WASHINGTON – The outlook for the global economy is growing slightly brighter as China eases its zero-COVID policies and the world shows surprising resilience in the face of high inflation, elevated interest rates and Russia's ongoing war against Ukraine.
That's the view of the International Monetary Fund, which now expects the world economy to grow 2.9% this year. That forecast is better than the 2.7% expansion for 2023 that the IMF predicted in October, though down from the estimated 3.4% growth in 2022.
The IMF, a 190-country lending organization, foresees inflation easing this year, a result of aggressive interest rate hikes by the Federal Reserve and other major central banks. Those rate hikes are expected to slow the consumer demand that has driven prices higher. Globally, the IMF expects consumer inflation to fall from 8.8% last year to 6.6% in 2023 and 4.3% in 2024.
“Global conditions have improved as inflation pressures started to abate,” the IMF chief economist, Pierre-Olivier Gourinchas, said at a news conference in Singapore. “The road back to a full recovery with sustainable growth, stable prices and progress for all has only started.”
A big factor in the upgrade to global growth was China’s decision late last year to lift anti-virus controls that had kept millions of people at home. The IMF said China’s “recent reopening has paved the way for a faster-than-expected recovery.’’
The IMF now expects China's economy — the world’s second-biggest, after the United States — to grow 5.2% this year, up from its October forecast of 4.4%. Beijing's economy eked out growth of just 3% in 2022 — the first year in more than 40, the IMF noted, that China has expanded more slowly than the world as a whole. But the end of virus restrictions is expected to revive activity in 2023.
Together, China and India should account for half of this year's global growth, while the United States and Europe contribute 10%, according to Gourinchas.
“China’s reopening is certainly a favorable factor that’s going to lead to more activity,” Gourinchas said. “But this is in the context in which the global economy itself is slowing down.”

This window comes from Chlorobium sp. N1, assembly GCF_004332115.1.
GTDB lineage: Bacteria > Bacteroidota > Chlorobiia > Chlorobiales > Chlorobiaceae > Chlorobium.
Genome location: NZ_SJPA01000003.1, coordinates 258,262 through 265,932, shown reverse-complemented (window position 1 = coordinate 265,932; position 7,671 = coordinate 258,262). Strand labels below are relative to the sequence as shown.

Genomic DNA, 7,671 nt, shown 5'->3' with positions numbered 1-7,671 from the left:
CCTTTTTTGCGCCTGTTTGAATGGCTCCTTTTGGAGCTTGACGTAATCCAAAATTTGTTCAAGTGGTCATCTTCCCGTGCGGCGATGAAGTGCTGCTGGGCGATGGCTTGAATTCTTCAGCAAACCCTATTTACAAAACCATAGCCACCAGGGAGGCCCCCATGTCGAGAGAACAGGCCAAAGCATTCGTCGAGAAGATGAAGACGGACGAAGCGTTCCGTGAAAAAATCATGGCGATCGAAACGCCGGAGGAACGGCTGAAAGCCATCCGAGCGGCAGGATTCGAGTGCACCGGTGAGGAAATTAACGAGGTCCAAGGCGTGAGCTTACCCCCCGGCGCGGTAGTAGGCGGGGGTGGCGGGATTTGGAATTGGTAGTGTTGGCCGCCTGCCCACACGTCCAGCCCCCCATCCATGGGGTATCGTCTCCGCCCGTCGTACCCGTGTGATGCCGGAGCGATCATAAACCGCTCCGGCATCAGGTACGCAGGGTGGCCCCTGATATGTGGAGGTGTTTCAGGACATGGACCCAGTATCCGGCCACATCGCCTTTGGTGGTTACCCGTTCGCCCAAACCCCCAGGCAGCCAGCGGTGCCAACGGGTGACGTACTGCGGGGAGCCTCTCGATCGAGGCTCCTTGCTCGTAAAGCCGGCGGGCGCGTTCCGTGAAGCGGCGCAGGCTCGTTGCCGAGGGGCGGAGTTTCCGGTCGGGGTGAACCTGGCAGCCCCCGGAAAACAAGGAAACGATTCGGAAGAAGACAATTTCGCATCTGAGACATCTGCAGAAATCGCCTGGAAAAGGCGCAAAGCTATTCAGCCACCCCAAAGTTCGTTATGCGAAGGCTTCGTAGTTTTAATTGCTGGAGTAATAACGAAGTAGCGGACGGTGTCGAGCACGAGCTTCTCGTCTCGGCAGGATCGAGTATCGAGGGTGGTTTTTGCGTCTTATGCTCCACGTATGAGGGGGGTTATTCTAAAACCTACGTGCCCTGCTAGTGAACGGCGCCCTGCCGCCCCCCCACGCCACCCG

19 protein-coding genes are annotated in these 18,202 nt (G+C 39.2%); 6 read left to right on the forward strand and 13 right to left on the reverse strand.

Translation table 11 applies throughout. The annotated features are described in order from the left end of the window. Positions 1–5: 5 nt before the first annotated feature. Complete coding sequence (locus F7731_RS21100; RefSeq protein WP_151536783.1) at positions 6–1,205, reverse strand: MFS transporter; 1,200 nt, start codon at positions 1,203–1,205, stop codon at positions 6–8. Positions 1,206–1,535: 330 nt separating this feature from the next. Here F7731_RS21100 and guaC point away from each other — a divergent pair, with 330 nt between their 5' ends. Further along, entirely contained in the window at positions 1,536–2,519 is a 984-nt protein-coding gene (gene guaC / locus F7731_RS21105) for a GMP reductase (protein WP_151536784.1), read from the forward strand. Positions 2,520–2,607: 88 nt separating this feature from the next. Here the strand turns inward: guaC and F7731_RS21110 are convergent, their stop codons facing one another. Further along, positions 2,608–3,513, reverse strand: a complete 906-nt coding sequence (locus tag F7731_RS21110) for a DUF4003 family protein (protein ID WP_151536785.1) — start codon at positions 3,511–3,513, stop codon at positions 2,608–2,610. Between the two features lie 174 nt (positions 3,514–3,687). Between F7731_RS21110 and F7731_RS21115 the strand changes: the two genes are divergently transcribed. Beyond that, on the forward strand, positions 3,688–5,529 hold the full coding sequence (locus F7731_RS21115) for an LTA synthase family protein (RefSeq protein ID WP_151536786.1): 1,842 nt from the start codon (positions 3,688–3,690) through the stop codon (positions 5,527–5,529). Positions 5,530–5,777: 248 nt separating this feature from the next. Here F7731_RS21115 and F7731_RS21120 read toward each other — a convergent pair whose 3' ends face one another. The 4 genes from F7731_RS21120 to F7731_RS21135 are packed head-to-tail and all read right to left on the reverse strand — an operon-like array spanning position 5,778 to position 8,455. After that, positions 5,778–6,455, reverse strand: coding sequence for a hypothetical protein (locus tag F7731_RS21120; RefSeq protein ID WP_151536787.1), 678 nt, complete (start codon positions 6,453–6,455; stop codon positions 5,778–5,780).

The IMF's 2023 growth outlook improved for the United States (forecast to grow 1.4%) as well as for the 19 countries that share the euro currency (0.7%). Europe, though suffering from energy shortages and higher prices resulting from Russia's invasion of Ukraine, proved “more resilient than expected,’’ the IMF said. The European economy benefited from a warmer-than-expected winter, which held down demand for natural gas,
Russia's economy, hit by sanctions after its invasion of Ukraine, has proved sturdier than expected, too: The IMF's forecast foresees Russia registering 0.3% growth this year. That would mark an improvement from a contraction of 2.2% in 2022. And it's well above the 2.3% contraction for 2023 that the IMF had forecast for Russia in October.
The United Kingdom is a striking exception to the IMF's brighter outlook for 2023. It has forecast its economy will shrink 0.6% in 2023; in October, the IMF had expected growth of 0.3%. Higher interest rates and tighter government budgets are squeezing the British economy.
“These figures confirm we are not immune to the pressures hitting nearly all advanced economies,’’ Chancellor of the Exchequer Jeremy Hunt said in response to the IMF forecast. “Short-term challenges should not obscure our long-term prospects — the U.K. outperformed many forecasts last year, and if we stick to our plan to halve inflation, the U.K. is still predicted to grow faster than Germany and Japan over the coming years.”
The IMF noted that the world economy still faces serous risks. They include the possibility that Russia's war against Ukraine war will escalate, that China will suffer a sharp increase in COVID cases and that high interest rates will cause a financial crisis in debt-laden countries.
Asked about the impact of U.S. efforts to limit Chinese access to advanced processor chip technology due to security concerns, Gourinchas cautioned that curbs on semiconductor trade and government pressure to pull back industries to within their own borders and limit reliance on foreign partners “potentially could be harmful to the global economy.”
"Diversification of supply chains is much more important in trying to improve resilience, improve growth, improve standards of living, rather than moving toward re-shoring or ‘friend shoring,’" Gourinchas said.
The global outlook has been shrouded in uncertainty since the coronavirus pandemic struck in early 2020. Forecasters have been repeatedly confounded by events: A severe if brief recession in early 2020; an expectedly strong recovery triggered by vast government stimulus aid; then a surge in inflation, worsened when Russia's invasion of Ukraine nearly a year ago disrupted world trade in energy and food.
Three weeks ago, the IMF’s sister agency, the World Bank, issued a more downbeat outlook for the global economy. The World Bank slashed its forecast for international growth this year by nearly half — to 1.7% — and warned that the global economy would come “perilously close’’ to recession.
AP Business Writer Joe McDonald in Beijing and AP Writer Danica Kirka in London contributed to this report.